In January of 1991, Carl Owens, an activist with Queer Nation Atlanta, published an editorial in a gay newspaper called The Southern Voice. Owens was protesting a policy adopted by Cracker Barrel Restaurants, which stated that they would not hire or employ anyone “whose sexual preferences fail to demonstrate normal heterosexual values.” “It is time,” Owens wrote, “for individual lesbians and gays across the United States to help in the action to stop employment discrimination based on sexual orientation.” With this letter, Owens started an eleven-year fight for equality against a giant corporation. He was one of many activists in this struggle, and Georgia State University’s Archives for Research on Women and Gender has preserved his record of this little-known, albeit extraordinary, chapter of American History.
Gay rights activists staged protests and sit ins at Cracker Barrel locations across the southeast, but Owens had another plan: The Buy One Campaign. If enough people bought a single share, and then pressured Cracker Barrel to adopt a policy that protected gay employees from discrimination, it would be a “vivid example of our presence and power.” Remarkably, at a time when no federal laws, and only two states, protected gays and lesbians from discrimination, the campaign gained real momentum. Owens’ fight also attracted allies, some of whom came from surprising places, like churches.
To promote the Buy One Campaign, Carl Owens wrote to ninety-one separate publications. Other, smaller newsletters and periodicals that were not on his list carried his message as well. Sometimes his message appeared in surprising places, such as a bulletin from the Unitarian Universalist Church of Chattanooga, Tennessee. The First Existentialist Congregation of Atlanta also printed Owens’ call in their January, 1992 newsletter, whose cover was graced with a photograph of Martin Luther King, Jr.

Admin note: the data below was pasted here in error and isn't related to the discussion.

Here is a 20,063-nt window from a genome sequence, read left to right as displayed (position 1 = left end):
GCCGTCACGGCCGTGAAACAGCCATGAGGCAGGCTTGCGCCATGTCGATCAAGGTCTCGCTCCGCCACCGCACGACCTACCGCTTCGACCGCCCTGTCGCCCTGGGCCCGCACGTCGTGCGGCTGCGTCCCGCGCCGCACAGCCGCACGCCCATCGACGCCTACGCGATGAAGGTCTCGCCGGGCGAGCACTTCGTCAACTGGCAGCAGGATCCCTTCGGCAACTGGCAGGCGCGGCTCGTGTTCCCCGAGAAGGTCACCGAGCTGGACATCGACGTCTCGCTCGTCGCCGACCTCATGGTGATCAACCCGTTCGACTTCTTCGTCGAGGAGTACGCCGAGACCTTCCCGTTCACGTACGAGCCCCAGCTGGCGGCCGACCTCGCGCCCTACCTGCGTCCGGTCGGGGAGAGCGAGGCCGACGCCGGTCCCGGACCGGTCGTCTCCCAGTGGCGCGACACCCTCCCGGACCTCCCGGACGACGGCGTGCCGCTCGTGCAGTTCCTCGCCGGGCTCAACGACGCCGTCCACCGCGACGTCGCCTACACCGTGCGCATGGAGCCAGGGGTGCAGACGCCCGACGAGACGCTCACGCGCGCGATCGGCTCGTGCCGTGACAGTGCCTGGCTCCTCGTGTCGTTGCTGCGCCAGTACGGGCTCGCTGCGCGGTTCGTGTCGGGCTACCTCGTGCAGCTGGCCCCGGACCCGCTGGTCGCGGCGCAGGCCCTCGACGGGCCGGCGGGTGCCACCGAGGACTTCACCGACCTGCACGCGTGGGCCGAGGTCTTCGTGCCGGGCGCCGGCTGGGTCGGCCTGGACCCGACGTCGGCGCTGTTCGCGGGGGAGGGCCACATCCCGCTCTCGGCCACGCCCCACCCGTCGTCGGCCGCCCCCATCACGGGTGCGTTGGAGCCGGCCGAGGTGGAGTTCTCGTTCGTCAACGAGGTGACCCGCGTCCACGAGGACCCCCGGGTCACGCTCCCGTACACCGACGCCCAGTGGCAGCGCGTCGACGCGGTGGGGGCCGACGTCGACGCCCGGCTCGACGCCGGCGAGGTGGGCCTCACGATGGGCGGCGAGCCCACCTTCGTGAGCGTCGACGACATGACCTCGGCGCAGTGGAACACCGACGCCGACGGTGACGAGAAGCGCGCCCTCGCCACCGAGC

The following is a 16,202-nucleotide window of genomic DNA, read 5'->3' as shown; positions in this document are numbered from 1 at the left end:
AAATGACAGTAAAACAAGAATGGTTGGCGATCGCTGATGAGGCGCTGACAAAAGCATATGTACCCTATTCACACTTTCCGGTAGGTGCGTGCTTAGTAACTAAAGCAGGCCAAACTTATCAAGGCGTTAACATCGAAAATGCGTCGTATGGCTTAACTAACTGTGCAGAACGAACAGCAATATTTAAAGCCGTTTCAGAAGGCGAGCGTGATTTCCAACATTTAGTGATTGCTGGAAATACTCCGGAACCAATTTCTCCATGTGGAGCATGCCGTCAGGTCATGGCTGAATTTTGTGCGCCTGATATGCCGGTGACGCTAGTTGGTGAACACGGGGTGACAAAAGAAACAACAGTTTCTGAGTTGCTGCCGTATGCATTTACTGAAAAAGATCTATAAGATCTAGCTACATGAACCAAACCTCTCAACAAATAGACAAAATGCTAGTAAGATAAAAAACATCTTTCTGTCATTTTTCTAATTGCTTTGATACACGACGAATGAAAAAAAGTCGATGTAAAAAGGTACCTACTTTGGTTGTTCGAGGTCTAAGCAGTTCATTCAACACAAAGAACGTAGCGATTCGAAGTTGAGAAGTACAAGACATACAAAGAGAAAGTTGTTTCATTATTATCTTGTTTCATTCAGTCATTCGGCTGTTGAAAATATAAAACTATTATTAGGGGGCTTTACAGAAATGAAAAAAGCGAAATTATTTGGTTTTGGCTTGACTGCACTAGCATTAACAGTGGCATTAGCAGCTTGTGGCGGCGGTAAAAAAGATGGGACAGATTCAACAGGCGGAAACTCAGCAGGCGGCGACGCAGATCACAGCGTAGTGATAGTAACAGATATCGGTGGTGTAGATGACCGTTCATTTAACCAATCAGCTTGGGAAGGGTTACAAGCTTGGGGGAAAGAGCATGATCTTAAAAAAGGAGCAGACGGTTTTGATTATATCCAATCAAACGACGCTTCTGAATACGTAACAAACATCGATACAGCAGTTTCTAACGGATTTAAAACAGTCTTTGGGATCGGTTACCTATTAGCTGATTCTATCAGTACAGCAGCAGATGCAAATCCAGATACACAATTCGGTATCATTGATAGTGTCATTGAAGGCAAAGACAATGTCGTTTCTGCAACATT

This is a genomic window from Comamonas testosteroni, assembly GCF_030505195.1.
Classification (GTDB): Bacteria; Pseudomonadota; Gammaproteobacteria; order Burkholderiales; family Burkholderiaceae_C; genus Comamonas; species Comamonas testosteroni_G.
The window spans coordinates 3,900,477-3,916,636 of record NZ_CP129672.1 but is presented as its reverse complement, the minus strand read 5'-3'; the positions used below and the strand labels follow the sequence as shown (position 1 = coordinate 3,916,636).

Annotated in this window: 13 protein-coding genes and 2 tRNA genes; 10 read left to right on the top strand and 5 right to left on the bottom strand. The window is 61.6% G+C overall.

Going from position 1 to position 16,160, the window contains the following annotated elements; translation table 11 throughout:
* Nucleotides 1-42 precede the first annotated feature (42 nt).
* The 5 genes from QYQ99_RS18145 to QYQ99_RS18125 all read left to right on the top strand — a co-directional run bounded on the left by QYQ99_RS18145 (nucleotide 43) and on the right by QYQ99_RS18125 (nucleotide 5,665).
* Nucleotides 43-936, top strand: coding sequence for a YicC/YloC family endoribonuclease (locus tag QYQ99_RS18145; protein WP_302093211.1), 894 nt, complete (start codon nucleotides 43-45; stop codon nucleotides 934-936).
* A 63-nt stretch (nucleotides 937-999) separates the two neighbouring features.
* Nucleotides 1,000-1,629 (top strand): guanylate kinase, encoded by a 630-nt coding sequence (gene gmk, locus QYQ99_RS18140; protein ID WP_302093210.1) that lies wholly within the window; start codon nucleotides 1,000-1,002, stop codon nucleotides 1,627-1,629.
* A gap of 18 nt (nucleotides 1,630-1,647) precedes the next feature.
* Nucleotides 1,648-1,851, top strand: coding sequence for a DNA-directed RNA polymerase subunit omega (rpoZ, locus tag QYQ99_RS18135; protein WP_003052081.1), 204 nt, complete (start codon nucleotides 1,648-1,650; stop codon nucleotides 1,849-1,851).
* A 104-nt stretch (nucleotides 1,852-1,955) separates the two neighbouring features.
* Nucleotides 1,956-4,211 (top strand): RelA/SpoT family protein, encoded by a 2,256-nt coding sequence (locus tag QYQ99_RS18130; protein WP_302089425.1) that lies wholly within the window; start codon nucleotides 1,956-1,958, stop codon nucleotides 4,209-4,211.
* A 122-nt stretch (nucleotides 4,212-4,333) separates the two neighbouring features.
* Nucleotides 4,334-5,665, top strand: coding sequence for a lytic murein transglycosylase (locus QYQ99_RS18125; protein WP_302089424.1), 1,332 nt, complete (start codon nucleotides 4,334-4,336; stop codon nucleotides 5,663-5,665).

Eventually, The Buy One Campaign had a visible effect on Cracker Barrel and the makeup of its shareholders. In a report to the Lambda Legal Defense & Education Fund, Owens disclosed that Cracker Barrel had 4,500 shareholders in 1991. By 1993, the number had risen to 11,500. “I believe that over 50% of the stockholders of CB own only one share each,” he boasted. “And they are either Lesbian, Gay, or a supporter of the community.” Other shareholders made proposals that complemented the Buy One Campaign’s goals. In 1995 the Sisters of Mercy Consolidated Asset Management Program proposed that shareholders vote to instate a policy that linked executive compensation to “social corporate performance.” Two years later, they proposed that executive compensation depend on efforts to “recruit workers from the broadest possible talent pool, without regard to race, color, creed, gender, age, or sexual orientation.”
The Buy One Campaign’s strongest ally, however, was the New York City Employee Retirement System. For 1991 shareholder meeting, Cracker Barrel obtained a restraining order against a group of Queer Nation activists. Owens managed to get inside in the meeting anyway, and he confronted Dan Evins. Patrick Doherty, the NYCERS representative, joined Owens in the confrontation, telling Evins that “bias is bad business.”